ed remote control) A handheld, wireless device used to operate audio, video and other electronic equipment within a room using light signals in the infrared (IR) range. Infrared light requires line of sight to its destination. Low-end remotes use only one transmitter at the end of the unit and have to be aimed directly at the equipment. High-quality remotes have three or four powerful IR transmitters set at different angles to shower the room with signals.
All Functions Are Coded
Using very low data rates, typically no more than 1,000 bits/sec, infrared remotes send a different code for each function on the TV, DVD, A/V receiver, etc. There are hundreds of remote control codes for A/V devices manufactured over the years. A programmable remote may be customized by selecting built-in code sets, by downloading code sets from the Internet or by training the remote to accept signals from another handheld remote.
IR Receivers for Closed Cabinets
In home theater applications, IR receivers are commonly used to control components in a cabinet with closed doors that obstruct the line of sight required by infrared. An IR sensor is located near the TV and wired to the receiver, which can be many feet away in the equipment rack. The receiver has an amplifier and an "IR blaster" that showers IR signals to all components by reflecting off the closed cabinet doors. The receiver also has sockets for several IR emitters (IR flashers) that are wired to, and pasted directly over, the IR sensors for precise aiming.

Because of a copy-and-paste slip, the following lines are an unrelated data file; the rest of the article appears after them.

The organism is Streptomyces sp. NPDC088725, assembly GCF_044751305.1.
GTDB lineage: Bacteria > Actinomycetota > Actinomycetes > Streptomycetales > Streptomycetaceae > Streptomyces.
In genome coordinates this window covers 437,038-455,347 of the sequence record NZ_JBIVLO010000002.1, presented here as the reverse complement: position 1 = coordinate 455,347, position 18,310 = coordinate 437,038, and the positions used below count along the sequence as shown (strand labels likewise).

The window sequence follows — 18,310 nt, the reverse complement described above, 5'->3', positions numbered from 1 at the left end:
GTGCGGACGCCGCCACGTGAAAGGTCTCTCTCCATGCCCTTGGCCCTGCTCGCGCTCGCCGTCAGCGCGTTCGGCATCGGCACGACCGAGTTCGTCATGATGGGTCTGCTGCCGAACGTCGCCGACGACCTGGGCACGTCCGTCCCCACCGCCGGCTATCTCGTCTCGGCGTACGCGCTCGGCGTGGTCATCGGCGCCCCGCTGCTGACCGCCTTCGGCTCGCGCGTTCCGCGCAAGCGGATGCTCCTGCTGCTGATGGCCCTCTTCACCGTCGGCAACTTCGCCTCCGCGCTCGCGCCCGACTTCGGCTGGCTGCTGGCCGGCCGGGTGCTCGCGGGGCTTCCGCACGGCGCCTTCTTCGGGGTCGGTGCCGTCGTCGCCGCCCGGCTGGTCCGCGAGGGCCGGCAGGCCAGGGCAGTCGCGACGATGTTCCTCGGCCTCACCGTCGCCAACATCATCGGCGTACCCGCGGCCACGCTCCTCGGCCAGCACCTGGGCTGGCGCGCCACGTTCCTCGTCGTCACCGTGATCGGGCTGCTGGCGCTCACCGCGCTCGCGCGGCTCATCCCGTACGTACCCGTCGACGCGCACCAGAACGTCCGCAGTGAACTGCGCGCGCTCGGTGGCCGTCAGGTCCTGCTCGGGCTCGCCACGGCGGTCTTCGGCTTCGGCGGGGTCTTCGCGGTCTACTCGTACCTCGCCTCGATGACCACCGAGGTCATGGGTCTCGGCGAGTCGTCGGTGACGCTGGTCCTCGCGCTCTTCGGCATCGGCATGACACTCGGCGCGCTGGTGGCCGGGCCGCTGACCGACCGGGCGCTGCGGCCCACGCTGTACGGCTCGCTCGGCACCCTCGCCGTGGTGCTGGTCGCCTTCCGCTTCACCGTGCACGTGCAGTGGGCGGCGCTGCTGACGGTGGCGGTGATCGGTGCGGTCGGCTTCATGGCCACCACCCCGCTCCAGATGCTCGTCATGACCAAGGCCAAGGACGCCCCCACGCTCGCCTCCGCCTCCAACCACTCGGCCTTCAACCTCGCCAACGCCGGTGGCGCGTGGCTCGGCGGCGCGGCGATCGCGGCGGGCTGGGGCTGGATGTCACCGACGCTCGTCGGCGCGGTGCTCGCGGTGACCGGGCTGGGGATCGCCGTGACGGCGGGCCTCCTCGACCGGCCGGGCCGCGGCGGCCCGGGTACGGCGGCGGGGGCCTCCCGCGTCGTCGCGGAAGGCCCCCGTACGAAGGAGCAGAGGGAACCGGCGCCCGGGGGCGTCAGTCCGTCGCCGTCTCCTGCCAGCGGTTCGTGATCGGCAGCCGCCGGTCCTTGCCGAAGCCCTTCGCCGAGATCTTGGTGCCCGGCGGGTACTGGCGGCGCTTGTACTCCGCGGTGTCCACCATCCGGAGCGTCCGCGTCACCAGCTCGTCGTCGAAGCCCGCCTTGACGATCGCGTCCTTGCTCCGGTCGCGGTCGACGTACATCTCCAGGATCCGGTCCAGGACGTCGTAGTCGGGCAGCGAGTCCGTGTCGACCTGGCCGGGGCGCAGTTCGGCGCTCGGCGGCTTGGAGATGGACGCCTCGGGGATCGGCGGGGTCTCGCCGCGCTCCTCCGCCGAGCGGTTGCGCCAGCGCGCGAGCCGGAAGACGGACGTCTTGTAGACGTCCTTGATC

RF to IR
High-end, third-party remote controls use radio frequencies (RF) instead of infrared. Such remotes neither have to be aimed, nor even be in the same room, but they require a base station that accepts the RF and converts it to IR (see RF remote control
). See Wi-Fi remote control
High-End IR Remote
An IR Emitter
The MX-850 from Universal Remote Control (www.universalremote.com) transmits IR and RF simultaneously. High-end remotes such as this use multiple IR transmitters for broad coverage. Programmed via the PC to make complex tasks easy, the green "M" keys have been assigned macros to power multiple units. The functions on the blue "L" keys were learned by beaming IR signals from the original remotes into the MX-850. See RF remote control
An IR emitter (left) is pasted onto the IR sensor on this DVD/VHS player. The wire traces back to a Home Theater Master RF base station that picks up radio signals from the remote and converts them to infrared. No matter whether the remote control is IR or RF, the signal generally winds up as IR at the equipment.
The First "Light Beaming" Remote
In 1955, Zenith's Flash-Matic beamed light rays to sensors at the corners of the TV screen to change channels and mute the sound. Because it did not use infrared, changing light conditions in the room sometimes triggered the unit. (Image courtesy of Zenith Electronics LLC.)